Category Archives: sewing techniques

lady in red

I’ve been working steadily at remaking my red dress.  This is a geometrically constructed tunic a la Nockert Type I, with one change: I angle the tunic inwards from where the gussets meet the body up to the top of the shoulder, because making it big enough around to fit me as well as straight there means that the shoulder seam is about at my elbow!

This is my first 100% hand sewn garment since my first SCA garb (and I hand sewed that, badly, because I hated sewing machines – my motivation is different now!).  The fabric is wool (I’m pretty sure, anyway), and I’m using silk thread and a needle hand carved from a piece of antler (not carved by me).  At this point, I have two sleeves (with gussets) sewn on and flat felled, two gores sewn on but NOT flat felled, and the neck sewn down.  I just turned the neck under twice and stitched it in place; although I finally learned how to do facings properly thanks to Maestra Maddalena, I am not a big fan of how they look and feel, plus they involve lots of fiddly bits, my least favorite part of sewing.  So yeah, I did it the easy way.  This has worked poorly in the past, but this time I did it with the dress still ‘open,’ not all sewn up.  Why I didn’t think of this before I have no clue, but it works MUCH better this way!

My hand sewing is still a bit raggedy but definitely getting better, and practice makes perfect, right?  I’m excited at how quickly this is going and how much I’m enjoying it.  Also excited by the chance to use my cute little elephant pincushion and watch lots of Dr. Who.  Win-Win situation!  Since I finally have a camera battery again a few more pictures follow…..

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sewing prep

A project I’ve had pending for quite some time is to remake my red wool gown; it’s one that I cut out at the last minute before an event and didn’t measure carefully, and of course it’s always showed.  I took it apart last weekend (and it was depressing how much faster it came apart than it had gone together!) so I’m ready to trim up the pieces, get everything cut evenly, and do it all again.  (I’m also taking the opportunity to hand sew the entire thing, including flat felling the seams, with silk thread.)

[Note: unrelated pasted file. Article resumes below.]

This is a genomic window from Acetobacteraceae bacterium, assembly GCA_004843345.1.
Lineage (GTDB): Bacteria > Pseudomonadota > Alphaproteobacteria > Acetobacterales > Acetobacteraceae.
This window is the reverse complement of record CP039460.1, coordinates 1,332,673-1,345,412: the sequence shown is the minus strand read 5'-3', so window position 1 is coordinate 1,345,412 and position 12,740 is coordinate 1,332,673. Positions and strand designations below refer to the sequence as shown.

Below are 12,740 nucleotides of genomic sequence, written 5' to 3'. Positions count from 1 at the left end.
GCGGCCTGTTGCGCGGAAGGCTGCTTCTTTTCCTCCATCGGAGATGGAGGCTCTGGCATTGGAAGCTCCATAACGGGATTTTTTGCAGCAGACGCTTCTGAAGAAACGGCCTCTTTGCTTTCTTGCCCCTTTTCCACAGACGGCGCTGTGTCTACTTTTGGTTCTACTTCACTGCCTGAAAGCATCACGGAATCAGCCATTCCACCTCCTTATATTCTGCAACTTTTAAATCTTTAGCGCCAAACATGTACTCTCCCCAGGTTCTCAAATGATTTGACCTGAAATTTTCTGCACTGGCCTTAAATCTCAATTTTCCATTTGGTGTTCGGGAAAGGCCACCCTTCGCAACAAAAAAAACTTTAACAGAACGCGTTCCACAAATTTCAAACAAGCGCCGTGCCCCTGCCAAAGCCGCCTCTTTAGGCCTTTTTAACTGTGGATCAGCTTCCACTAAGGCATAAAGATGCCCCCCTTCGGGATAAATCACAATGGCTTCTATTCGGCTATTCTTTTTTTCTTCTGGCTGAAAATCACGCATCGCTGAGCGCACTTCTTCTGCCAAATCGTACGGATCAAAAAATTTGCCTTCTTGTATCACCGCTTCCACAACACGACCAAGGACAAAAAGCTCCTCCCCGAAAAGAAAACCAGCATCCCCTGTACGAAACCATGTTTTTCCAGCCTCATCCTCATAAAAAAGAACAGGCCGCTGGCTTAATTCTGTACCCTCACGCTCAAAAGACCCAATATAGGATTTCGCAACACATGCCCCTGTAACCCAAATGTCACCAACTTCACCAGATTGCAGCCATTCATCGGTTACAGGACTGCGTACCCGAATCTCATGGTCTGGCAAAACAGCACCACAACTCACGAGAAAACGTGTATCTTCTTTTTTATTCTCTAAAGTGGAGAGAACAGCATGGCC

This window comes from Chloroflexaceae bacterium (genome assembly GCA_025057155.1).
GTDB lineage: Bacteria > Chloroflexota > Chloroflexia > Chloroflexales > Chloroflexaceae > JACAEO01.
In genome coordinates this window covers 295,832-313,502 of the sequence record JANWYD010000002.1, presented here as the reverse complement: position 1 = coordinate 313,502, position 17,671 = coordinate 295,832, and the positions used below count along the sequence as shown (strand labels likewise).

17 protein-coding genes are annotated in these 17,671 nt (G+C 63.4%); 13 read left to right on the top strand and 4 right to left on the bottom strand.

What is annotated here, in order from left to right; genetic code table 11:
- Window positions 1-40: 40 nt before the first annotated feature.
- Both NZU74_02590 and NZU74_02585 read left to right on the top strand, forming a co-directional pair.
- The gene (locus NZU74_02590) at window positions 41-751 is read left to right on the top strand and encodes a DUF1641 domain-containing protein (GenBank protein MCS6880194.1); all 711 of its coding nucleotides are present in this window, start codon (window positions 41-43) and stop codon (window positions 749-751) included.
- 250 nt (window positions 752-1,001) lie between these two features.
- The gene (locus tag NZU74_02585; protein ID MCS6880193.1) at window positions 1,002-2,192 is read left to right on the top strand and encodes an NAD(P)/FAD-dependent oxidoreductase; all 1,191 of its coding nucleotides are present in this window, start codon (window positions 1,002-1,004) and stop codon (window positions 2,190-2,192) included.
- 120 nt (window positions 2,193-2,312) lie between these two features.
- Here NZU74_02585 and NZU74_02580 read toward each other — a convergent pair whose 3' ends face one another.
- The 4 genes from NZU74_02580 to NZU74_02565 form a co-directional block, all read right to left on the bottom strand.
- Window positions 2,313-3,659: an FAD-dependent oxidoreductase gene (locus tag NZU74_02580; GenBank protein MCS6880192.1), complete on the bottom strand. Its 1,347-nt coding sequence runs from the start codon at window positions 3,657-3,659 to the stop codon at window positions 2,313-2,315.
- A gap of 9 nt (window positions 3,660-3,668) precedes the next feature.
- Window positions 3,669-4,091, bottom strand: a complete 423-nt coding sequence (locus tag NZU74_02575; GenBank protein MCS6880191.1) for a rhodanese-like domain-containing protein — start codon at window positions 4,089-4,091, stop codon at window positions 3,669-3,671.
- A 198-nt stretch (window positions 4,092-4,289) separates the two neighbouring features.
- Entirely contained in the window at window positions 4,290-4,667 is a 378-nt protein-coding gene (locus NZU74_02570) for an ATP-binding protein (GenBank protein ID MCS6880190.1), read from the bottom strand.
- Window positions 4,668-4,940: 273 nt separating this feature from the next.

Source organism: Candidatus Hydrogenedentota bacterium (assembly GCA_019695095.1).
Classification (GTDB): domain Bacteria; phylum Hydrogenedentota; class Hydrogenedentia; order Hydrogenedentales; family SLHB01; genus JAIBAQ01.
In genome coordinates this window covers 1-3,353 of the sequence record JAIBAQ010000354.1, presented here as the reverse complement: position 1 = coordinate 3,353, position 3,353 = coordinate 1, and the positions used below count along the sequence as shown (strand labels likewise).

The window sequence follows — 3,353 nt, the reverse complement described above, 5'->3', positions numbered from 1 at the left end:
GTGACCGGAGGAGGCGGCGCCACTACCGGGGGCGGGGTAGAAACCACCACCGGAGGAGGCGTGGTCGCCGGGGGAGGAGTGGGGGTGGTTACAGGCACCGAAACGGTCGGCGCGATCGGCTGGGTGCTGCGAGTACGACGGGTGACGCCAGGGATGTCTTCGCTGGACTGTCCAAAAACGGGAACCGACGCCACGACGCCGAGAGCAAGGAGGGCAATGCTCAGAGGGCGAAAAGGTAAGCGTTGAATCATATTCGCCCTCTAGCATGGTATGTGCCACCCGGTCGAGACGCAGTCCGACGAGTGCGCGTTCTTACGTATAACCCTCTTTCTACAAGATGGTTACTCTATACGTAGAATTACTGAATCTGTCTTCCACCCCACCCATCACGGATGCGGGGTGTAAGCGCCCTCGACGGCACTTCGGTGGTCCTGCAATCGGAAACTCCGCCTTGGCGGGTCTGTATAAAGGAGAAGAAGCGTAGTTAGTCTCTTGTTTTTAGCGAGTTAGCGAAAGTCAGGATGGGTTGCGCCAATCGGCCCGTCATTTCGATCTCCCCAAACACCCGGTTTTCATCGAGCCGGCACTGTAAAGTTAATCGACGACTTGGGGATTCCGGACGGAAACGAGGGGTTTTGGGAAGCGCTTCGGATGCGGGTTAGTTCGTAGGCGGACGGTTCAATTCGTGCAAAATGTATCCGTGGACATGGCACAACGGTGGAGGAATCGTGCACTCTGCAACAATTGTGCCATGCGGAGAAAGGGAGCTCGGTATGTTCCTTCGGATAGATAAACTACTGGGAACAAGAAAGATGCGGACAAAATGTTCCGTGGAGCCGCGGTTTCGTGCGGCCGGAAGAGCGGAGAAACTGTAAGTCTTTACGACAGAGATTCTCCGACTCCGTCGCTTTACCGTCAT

In prep for that, I’ve created this little graphic in google drawings detailing all the measurements I want to get (no laughing at my artwork!).  The convenient thing is that I can just type in the measurements straight onto the drawing, and update it when/if my weight changes significantly, and it will always be right there waiting for me.  I will probably create a similar graphic detailing the size/shape of the pieces I need to cut for the gown; it seems like every time I write down measurements and/or make notes on clothing construction, I end up scribbling them on a little piece of paper and having to reinvent the wheel next time.  Well, no more!  I am prepared and organized this time. 🙂  And if you think having a drawing like this would be helpful to you, just lemme know – I can ‘share’ mine with you on google docs, and then you can resave and add in your own measurements.  (The drawing would need modifying for boy measurements – primarily adding various leg measurements – but that shouldn’t be too hard.)

fabric burn test

I’m making preparations to sew a hood, and I have scrap fabric that I thought would be perfect – supposedly wool.  Well, it’s been tortured (washed and dried) just in case I didn’t do it  the first time, and again, I was looking carefully at the fabric and thinking, hmmm…. did a burn test, and no, it’s not wool.  It might be a blend, at least, but pure wool wouldn’t produce that sort of nasty chemical smell!

However, it started me on another train of thought – it can be tricky for me to be sure of what I’m identifying based on the web resources out there (this one is particularly nice) – the descriptions are good, but some are so similar I’m not sure I’m getting it right.  So – wouldn’t it be a great project to get some fabric bits – pieces where you were very confident of the fabric content – and do a burn chart like that linked above except including photos of the fabric while burning and of the ash residue. So, questions – would it be useful?  Does it already exist?  and assuming the answers to the above are yes and no, do you want to help?  My stash doesn’t have all fabric types, after all!